The Personal Life of David Livingstone/CHAPTER VII
FROM THE CAPE TO LINYANTI.
Unfavorable feeling at Cape Town--Departure of Mrs. Livingstone and children--Livingstone's detention and difficulties--Letter to his wife--To Agnes--Occupations at Cape Town--The Astronomer-Royal--Livingstone leaves the Cape and reaches Kuruman--Destruction of Kolobeng by the Boers--Letters to his wife and Rev. J. Moore--His resolution to open up Africa _or perish_--Arrival at Linyanti--Unhealthiness of the country--Thoughts on setting out for coast--Sekelétu's kindness--Livingstone's missionary activity--Death of Mpepe, and of his father--Meeting with Ma-mochisane--Barotse country--Determines to go to Loanda--Heathenism unadulterated--Taste for the beautiful--Letter to his children--to his father--Last Sunday at Linyanti--Prospect of his falling.
When Livingstone arrived at the Cape, he found the authorities in a state of excitement over the Caffre War, and very far from friendly toward the London Missionary Society, some of whose missionaries--himself among the number--were regarded as "unpatriotic." He had a very poor opinion of the officials, and their treatment of the natives scandalized him. He describes the trial of an old soldier, Botha, as "the most horrid exhibition I ever witnessed." The noble conduct of Botha in prison was a beautiful contrast to the scene in court. This whole Caffre War had exemplified the blundering of the British authorities, and was teaching the natives developments, the issue of which could not be foreseen. As for himself, he writes to Mr. Moffat, that he was cordially hated, and perhaps he might be pulled up; but he knew that some of his letters had been read by the Duke of Wellington and Lord Brougham with pleasure, and, possibly, he might get justice. He bids his father-in-law not to be surprised if he saw him abused in the newspapers.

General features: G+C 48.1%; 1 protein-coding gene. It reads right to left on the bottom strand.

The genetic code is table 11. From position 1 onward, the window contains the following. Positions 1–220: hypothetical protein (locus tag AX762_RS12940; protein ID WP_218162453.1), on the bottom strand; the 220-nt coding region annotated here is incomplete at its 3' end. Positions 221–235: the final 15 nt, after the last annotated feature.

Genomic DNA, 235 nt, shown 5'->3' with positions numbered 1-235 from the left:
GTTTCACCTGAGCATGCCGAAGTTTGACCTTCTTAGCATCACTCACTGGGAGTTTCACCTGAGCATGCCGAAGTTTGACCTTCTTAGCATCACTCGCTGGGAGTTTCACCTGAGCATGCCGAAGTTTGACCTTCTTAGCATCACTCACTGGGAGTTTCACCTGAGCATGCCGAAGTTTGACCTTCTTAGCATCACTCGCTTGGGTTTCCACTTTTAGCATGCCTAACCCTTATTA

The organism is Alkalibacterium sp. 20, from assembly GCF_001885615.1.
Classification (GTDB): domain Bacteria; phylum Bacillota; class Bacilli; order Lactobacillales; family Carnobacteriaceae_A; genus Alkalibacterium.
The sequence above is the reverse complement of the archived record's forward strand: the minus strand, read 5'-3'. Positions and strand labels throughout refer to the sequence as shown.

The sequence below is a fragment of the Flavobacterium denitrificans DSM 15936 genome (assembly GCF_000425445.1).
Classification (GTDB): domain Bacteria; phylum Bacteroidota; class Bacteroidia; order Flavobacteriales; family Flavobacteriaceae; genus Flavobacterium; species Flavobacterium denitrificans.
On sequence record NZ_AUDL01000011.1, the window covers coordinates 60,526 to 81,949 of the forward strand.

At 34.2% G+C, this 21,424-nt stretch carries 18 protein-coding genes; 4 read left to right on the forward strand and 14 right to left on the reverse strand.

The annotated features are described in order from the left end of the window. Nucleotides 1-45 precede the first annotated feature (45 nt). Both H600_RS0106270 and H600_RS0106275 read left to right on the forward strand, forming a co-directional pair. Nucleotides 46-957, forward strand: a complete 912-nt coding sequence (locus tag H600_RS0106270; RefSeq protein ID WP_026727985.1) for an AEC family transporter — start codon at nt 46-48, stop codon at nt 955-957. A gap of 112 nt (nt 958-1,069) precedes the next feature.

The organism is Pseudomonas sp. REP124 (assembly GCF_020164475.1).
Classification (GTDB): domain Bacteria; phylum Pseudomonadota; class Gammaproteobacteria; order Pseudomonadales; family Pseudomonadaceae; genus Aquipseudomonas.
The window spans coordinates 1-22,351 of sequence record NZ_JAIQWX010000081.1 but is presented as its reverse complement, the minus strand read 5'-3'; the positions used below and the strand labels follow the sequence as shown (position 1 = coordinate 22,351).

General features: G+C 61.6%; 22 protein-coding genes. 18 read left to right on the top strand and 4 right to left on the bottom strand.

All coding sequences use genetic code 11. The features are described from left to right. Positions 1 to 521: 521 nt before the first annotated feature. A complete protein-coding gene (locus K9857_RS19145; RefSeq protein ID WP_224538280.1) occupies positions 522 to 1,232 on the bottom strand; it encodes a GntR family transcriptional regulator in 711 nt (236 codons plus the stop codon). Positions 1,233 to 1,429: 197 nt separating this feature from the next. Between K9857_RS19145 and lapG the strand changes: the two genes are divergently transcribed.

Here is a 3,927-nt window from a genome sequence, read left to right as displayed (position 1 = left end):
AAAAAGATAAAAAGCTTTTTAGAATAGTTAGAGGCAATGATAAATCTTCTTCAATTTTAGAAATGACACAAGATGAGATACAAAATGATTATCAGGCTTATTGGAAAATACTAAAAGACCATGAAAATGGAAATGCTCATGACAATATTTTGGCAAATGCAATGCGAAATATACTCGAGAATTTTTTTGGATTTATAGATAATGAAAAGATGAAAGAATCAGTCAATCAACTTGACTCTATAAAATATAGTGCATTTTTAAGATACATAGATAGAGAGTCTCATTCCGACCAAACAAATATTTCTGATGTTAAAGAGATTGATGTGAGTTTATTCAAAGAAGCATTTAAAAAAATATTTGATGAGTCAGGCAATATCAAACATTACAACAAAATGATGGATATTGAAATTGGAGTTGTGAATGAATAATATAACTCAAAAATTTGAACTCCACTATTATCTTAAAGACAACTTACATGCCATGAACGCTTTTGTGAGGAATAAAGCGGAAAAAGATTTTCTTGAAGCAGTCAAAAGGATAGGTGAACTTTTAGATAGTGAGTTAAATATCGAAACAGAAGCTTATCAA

On the 23d April, 1852, Mrs. Livingstone and the four children sailed from Cape Town for England. The sending of his children to be brought up by others was a very great trial, and Dr. Livingstone seized the opportunity to impress on the Directors that those by whom missionaries were sent out had a great duty to the children whom their parents were compelled to send away. Referring to the filthy conversation and ways of the heathen, he says:
"Missionaries expose their children to a contamination which they have had no hand in producing. We expose them and ourselves for a time in order to elevate those sad captives of sin and Satan, who are the victims of the degradation of ages. None of those who complain about missionaries sending their children home ever descend to this. And again, as Mr. James in his _Young Man from Home_ forcibly shows, a greater misfortune cannot befall a youth than to be cast into the world without a home. In regard to even the vestige of a home, my children are absolutely vagabonds. When shall we return to Kolobeng? When to Kuruman? _Never_. The mark of Cain is on your foreheads, your father is a missionary. Our children ought to have both the sympathies and prayers of those at whose bidding we become strangers for life."
Was there ever a plea more powerful or more just? It is sad to think that the coldness of Christians at home should have led a man like Livingstone to fancy that, because his children were the children of a missionary, they would bear the mark of Cain, and be homeless vagabonds. Why are we at home so forgetful of the privilege of refreshing the bowels of those who take their lives in their hands for the love of Christ, by making a home for their offspring? In a higher state of Christianity there will be hundreds of the best families at home delighted, for the love of their Master, to welcome and bring up the missionary's children. And when the Great Day comes, none will more surely receive that best of all forms of repayment, "Inasmuch as ye did it unto the least of these my brethren, ye did it unto Me."
Livingstone, who had now got the troublesome uvula cut out, was detained at the Cape nearly two months after his family left. He was so distrusted by the authorities that they would hardly sell powder and shot to him, and he had to fight a battle that demanded all his courage and perseverance for a few boxes of percussion-caps. At the last moment, a troublesome country postmaster, to whom he had complained of an overcharge of postage, threatened an action against him for defamation of character, and, rather than be further detained, deep in debt though he was, Livingstone had to pay him a considerable sum. His family were much in his thoughts; he found some relief in writing by every mail. His letters to his wife are too sacred to be spread before the public; we confine ourselves to a single extract, to show over what a host of suppressed emotions he had to march in this expedition: